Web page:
Experts baffled by 'unusual' monster galaxy that died suddenly
Researchers have discovered a new "monster" galaxy that grew at a high rate during the early part of the universe. However, it died mysteriously, baffling researchers.
The newly-discovered galaxy is known as XMM-2599 and is approximately 12 billion light-years from Earth. The universe itself is 13.8 billion years old, so XMM-259 is being seen as it was during the early part of the universe. A light-year, which measures distance in space, equals 6 trillion miles.
“Even before the universe was 2 billion years old, XMM-2599 had already formed a mass of more than 300 billion suns, making it an ultramassive galaxy,” Benjamin Forrest, the study's lead author, said in a statement. “More remarkably, we show that XMM-2599 formed most of its stars in a huge frenzy when the universe was less than 1 billion years old, and then became inactive by the time the universe was only 1.8 billion years old.”
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The researchers used the Multi-Object Spectrograph for Infrared Exploration at the Keck Observatory in Hawaii to come up with the measurements and distance of the galaxy.
During XMM-2599's peak, it created more than 1,000 solar masses in stars every year. By comparison, the Milky Way galaxy creates just one new star every year. However, it has stopped producing any new stars, puzzling researchers.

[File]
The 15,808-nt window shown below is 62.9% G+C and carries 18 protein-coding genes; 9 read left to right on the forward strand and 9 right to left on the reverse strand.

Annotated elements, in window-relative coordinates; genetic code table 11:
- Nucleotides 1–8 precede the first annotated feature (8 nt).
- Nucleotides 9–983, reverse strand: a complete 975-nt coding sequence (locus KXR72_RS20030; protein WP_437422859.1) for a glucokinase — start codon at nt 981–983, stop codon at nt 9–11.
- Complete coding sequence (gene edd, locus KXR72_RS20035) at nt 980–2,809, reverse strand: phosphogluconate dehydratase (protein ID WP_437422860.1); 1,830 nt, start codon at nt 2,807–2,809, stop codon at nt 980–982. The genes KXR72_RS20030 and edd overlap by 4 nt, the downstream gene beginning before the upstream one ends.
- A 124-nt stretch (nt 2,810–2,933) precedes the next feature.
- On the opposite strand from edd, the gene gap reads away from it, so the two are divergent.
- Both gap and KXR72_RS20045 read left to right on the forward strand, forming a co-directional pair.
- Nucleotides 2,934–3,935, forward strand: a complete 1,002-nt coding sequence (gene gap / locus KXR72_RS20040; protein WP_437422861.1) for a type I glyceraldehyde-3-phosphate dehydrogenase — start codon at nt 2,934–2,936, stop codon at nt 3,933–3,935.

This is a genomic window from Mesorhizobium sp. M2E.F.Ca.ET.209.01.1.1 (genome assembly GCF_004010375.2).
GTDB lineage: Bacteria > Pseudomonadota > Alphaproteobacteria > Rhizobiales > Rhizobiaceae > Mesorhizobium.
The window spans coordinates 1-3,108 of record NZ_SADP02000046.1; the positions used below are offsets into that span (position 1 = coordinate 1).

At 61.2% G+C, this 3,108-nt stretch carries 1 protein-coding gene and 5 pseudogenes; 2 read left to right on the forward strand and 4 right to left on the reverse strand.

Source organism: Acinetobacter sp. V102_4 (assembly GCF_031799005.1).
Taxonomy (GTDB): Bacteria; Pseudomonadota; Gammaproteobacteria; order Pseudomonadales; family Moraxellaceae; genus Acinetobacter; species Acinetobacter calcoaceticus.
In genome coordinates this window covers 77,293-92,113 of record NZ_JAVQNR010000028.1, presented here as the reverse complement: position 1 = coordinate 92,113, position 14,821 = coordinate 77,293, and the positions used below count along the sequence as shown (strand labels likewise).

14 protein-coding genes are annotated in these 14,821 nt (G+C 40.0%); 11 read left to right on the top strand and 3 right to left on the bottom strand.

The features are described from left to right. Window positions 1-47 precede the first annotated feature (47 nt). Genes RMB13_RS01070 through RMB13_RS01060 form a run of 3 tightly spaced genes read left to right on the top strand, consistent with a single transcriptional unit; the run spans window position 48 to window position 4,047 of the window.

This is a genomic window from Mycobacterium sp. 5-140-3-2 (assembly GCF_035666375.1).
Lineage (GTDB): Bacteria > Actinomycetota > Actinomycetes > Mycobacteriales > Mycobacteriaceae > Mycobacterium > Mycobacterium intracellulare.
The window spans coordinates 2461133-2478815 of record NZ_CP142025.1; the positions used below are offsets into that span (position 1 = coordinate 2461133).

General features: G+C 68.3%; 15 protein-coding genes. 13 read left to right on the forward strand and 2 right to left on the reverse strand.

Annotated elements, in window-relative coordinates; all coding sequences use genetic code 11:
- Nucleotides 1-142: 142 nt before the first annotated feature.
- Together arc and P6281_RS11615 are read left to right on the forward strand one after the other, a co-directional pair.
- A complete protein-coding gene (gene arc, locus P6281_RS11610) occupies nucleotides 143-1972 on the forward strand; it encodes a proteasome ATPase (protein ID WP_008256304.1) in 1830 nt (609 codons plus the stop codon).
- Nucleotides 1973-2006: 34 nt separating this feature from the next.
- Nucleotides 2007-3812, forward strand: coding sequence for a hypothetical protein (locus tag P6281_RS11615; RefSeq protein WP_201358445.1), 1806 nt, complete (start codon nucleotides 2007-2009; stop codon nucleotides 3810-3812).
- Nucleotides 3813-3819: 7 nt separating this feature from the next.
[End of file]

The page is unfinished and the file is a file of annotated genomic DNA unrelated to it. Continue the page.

“In this epoch, very few galaxies have stopped forming stars, and none are as massive as XMM-2599,” said University of California, Riverside professor Gillian Wilson in the statement. “The mere existence of ultramassive galaxies like XMM-2599 proves quite a challenge to numerical models. Even though such massive galaxies are incredibly rare at this epoch, the models do predict them. The predicted galaxies, however, are expected to be actively forming stars."
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"What makes XMM-2599 so interesting, unusual, and surprising is that it is no longer forming stars, perhaps because it stopped getting fuel or its black hole began to turn on," Wilson continued. "Our results call for changes in how models turn off star formation in early galaxies.”
The researchers will continue to look at XMM-259, despite it being in its inactive phase, as they don't know what it will turn into by the present day.
"We know it cannot lose mass," Wilson added. "An interesting question is what happens around it. As time goes by, could it gravitationally attract nearby star-forming galaxies and become a bright city of galaxies?”
The massive universe was described in a study published in The Astrophysical Journal Letters.
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